A woman’s broken body being dragged through stark-white snow. A human head rolling along a river-bottom, its raven hair swirling with the tides. The flashlights of a forensic team, gleaming off black waters and casting light into even darker skies.
“I Saw the Devil” is a gorgeous film about horrible things. Days after the screening, I still carry its unsettling baggage with me. Korean genre master Kim Jee-woon has assembled this Frankensteinian beast with surgical skill. But do you really want his bloody hands leaving their imprint on your brain?
Remember when “Se7en” was subversive and shocking? Compared to “I Saw the Devil,” it’s a life-affirming lifter-upper. Did “Blue Valentine” bum you out? It’s visual Prozac compared to this cinematic Quaalude overdose. Even so… “I Saw the Devil” is art of the highest order, an unflinching vision brought to full bloom. I love it. I hate it.
“I Saw the Devil” is like pitch-black Charles Bronson with subtitles (it was made, and then banned, in Korea). Elite special agent Dae-hoon (Lee Byung-hyun) is forever scarred by the brutal death of his pregnant fiancée. Kyung-chul (Choi Min-sik of “Oldboy,” another feel-bad classic), a deplorable serial killer, is the culprit.
Completely and utterly warped by his lover’s tragic demise, Dae-hoon seeks revenge. But not just any old payback. He wants to toy with Kyung-chul. Wants to maim his nemesis one fleshy bit at a time. Wants to paw, catlike, then watch this lunatic squirm before inflicting the next clawed swipe.
“I Saw the Devil” begins where other thrillers typically wrap up. Early into its first reel, Dae-hoon has already captured Kyung-chul, force-feeding the dangerous cretin a transmitter-pill. While this ingested tracking device remains in the killer’s digestive system, our scarred “hero” can hone in on him. Sever an Achilles tendon, perhaps. Then set him loose again.
But there’s a big problem. The longer that Kyung-chul is toyed with, the more pissed off he gets. Worse yet, he seems impervious to conventional human feelings like pain or sorrow. Each moment out of custody is another opportunity to gleefully inflict more mayhem onto innocent bystanders. By keeping this creeper alive in selfish, single-minded pursuit of vengeance, Dae-hoon is aiding and abetting his prey.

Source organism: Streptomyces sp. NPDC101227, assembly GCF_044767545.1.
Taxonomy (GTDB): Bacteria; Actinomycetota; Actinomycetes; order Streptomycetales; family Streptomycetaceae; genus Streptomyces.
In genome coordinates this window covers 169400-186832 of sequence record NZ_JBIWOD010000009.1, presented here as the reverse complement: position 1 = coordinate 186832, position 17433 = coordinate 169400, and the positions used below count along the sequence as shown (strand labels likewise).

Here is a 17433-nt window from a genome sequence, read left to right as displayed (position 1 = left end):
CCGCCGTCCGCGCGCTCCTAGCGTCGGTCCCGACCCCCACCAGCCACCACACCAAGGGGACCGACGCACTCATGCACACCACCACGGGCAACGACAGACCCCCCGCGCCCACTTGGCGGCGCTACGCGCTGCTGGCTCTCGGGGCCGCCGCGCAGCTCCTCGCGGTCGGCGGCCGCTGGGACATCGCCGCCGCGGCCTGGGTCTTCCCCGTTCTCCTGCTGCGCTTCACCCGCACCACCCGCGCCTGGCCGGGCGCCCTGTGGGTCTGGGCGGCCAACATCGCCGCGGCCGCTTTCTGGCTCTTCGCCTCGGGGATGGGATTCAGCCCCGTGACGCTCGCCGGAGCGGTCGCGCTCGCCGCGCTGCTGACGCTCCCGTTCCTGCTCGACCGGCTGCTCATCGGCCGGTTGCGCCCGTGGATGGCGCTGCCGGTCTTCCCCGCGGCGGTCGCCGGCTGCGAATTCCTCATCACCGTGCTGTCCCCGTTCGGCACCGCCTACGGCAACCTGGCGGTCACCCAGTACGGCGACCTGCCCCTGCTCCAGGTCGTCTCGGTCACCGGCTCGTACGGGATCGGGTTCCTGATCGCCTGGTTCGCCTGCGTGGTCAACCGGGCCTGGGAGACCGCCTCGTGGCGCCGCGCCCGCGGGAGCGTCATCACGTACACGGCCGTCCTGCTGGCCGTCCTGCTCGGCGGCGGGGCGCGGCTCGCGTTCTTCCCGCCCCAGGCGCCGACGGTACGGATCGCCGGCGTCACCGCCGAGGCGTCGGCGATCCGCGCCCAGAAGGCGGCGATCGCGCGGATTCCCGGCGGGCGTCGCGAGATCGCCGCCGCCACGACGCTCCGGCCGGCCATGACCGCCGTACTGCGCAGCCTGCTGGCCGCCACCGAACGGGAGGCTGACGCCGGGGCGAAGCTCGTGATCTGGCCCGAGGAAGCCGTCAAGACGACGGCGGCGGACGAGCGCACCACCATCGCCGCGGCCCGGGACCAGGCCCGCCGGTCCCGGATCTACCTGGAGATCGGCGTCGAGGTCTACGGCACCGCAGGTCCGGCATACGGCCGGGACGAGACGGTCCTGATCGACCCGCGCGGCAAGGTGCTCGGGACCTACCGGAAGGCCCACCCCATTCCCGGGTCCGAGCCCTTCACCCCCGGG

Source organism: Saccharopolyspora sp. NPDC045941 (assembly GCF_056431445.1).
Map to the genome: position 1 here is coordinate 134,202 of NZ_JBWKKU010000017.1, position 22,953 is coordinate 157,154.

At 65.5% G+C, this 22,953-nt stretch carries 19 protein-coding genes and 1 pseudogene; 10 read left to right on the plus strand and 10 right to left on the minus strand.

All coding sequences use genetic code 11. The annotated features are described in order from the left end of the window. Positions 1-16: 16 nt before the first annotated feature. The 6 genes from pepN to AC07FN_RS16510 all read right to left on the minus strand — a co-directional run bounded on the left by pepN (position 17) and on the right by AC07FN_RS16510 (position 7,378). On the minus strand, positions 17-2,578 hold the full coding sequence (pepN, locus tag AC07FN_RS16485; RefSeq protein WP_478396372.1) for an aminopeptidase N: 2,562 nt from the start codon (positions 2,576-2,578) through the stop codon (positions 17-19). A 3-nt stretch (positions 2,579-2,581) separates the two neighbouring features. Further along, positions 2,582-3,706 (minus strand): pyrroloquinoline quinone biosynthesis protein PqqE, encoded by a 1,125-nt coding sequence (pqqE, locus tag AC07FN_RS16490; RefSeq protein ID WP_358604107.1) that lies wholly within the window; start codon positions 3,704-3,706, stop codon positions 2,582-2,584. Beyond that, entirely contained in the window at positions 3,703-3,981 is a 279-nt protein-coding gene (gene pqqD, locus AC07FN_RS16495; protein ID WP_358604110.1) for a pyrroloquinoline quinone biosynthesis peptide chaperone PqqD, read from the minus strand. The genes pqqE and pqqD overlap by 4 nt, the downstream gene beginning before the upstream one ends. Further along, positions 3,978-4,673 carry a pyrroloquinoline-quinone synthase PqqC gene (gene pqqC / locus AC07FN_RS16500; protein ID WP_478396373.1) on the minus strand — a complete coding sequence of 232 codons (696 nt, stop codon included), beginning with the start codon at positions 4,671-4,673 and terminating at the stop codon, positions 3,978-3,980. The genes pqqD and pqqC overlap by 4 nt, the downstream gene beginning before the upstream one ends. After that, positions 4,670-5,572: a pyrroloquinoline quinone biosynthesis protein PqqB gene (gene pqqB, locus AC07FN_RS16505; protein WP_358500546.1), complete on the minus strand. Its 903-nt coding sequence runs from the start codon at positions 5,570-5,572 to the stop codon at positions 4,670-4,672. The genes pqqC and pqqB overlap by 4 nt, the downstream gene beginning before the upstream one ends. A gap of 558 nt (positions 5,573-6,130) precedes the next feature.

Delicate moments provide respites from the violence – or do they? Two grieving men share a park bench, cocooned by comforting clouds of mist. But their sad, empty eyes merely magnify the impact of their loss. Another scene lingers on the face of a man confronting an awful truth. His hand rises to stunned face, jaw dropping in mortified disbelief.
These are the film’s “light touches.”
As for the “dark” factor…. just when you think the film’s gory cycle of revenge has reached its limit, something even more despicable happens. Think cannibalism, fish hooks, and guillotines. Kim Jee-woon further intensifies the film’s projected human wounds through vivid music and sound effects. Mournful strings. The cold jingle of metal chains dragging across a concrete floor. The dull “clunk” of metal hitting bone.
Strong stuff. But however furious its violence, “I Saw the Devil” is no exploitation film. It’s as serious as a heart attack, posing two fascinating questions: is vengeance really all that sweet? Can a jaded psychopath be “forced” to feel emotion? Kim Jee-woon has perspectives on both, and they’re hit home with maximum impact. Dae-hoon and Kyung Chul come across as real men. We feel for the former. We loathe the latter. Reluctantly, we come to understand both.
“I Saw the Devil” is a dazzling downer. Artistically, it’s a great piece of work. But do we really need another onscreen trip to hell, however well-crafted the hand basket?